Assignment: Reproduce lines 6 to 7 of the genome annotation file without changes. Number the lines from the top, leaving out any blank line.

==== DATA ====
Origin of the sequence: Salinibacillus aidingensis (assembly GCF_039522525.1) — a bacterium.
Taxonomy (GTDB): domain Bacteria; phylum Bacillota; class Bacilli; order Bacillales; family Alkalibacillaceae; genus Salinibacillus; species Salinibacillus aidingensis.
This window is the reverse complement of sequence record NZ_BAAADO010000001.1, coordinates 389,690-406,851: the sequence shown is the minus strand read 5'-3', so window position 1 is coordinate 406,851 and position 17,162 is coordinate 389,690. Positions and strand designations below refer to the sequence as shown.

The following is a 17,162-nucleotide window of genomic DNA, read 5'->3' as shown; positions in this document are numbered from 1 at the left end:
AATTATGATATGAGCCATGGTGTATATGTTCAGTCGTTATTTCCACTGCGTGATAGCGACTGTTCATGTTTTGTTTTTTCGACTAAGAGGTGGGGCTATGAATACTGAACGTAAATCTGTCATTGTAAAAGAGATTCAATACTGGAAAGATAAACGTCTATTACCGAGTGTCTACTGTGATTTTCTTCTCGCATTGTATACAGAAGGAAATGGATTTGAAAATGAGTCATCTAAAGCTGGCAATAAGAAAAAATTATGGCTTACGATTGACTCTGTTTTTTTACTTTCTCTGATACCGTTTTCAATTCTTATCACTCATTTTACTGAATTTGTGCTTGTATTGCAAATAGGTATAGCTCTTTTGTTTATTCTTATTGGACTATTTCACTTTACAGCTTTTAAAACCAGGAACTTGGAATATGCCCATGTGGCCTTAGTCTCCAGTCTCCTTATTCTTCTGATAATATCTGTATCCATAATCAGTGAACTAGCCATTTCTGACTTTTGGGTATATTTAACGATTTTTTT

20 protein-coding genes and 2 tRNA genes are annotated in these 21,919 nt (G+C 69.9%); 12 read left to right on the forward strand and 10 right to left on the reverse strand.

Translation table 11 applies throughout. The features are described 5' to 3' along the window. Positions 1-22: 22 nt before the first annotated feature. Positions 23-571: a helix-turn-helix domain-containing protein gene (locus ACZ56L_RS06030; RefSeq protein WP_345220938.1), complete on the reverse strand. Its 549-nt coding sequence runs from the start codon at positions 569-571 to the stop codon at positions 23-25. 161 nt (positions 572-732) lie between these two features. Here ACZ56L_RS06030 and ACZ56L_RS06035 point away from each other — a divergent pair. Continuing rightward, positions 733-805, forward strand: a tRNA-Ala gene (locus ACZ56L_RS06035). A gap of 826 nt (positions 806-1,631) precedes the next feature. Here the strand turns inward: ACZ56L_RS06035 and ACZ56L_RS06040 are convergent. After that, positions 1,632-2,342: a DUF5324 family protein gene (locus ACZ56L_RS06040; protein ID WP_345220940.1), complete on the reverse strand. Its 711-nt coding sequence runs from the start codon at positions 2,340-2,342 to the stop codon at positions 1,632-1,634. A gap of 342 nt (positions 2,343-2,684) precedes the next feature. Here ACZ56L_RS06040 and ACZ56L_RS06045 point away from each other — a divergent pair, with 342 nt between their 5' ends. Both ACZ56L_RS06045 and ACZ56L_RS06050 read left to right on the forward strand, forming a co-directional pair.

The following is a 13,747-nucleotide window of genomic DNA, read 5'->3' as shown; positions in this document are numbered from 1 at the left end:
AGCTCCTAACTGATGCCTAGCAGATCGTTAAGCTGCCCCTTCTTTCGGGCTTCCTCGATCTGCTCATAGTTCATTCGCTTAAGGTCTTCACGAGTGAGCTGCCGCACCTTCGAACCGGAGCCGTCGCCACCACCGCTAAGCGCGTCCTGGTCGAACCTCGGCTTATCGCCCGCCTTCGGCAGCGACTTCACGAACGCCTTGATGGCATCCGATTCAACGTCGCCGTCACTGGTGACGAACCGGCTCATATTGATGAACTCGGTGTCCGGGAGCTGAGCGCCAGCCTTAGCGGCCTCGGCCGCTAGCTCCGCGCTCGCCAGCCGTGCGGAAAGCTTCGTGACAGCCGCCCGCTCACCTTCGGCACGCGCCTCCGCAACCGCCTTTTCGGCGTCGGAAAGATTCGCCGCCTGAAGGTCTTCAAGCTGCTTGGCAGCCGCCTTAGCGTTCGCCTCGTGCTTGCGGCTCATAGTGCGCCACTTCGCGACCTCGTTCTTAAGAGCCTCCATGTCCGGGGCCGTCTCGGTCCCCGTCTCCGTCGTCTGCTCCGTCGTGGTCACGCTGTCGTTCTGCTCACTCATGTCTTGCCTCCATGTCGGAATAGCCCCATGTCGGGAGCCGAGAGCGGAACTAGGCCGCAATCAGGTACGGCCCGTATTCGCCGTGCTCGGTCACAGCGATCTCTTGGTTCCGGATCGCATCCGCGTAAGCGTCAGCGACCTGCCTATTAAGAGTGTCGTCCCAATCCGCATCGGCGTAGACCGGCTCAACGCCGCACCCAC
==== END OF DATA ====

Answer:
20 protein-coding genes and 2 tRNA genes are annotated in these 21,919 nt (G+C 69.9%); 12 read left to right on the forward strand and 10 right to left on the reverse strand.

Translation table 11 applies throughout. The features are described 5' to 3' along the window. Positions 1-22: 22 nt before the first annotated feature. Positions 23-571: a helix-turn-helix domain-containing protein gene (locus ACZ56L_RS06030; RefSeq protein WP_345220938.1), complete on the reverse strand. Its 549-nt coding sequence runs from the start codon at positions 569-571 to the stop codon at positions 23-25. 161 nt (positions 572-732) lie between these two features. Here ACZ56L_RS06030 and ACZ56L_RS06035 point away from each other — a divergent pair. Continuing rightward, positions 733-805, forward strand: a tRNA-Ala gene (locus ACZ56L_RS06035). A gap of 826 nt (positions 806-1,631) precedes the next feature. Here the strand turns inward: ACZ56L_RS06035 and ACZ56L_RS06040 are convergent. After that, positions 1,632-2,342: a DUF5324 family protein gene (locus ACZ56L_RS06040; protein ID WP_345220940.1), complete on the reverse strand. Its 711-nt coding sequence runs from the start codon at positions 2,340-2,342 to the stop codon at positions 1,632-1,634. A gap of 342 nt (positions 2,343-2,684) precedes the next feature. Here ACZ56L_RS06040 and ACZ56L_RS06045 point away from each other — a divergent pair, with 342 nt between their 5' ends. Both ACZ56L_RS06045 and ACZ56L_RS06050 read left to right on the forward strand, forming a co-directional pair.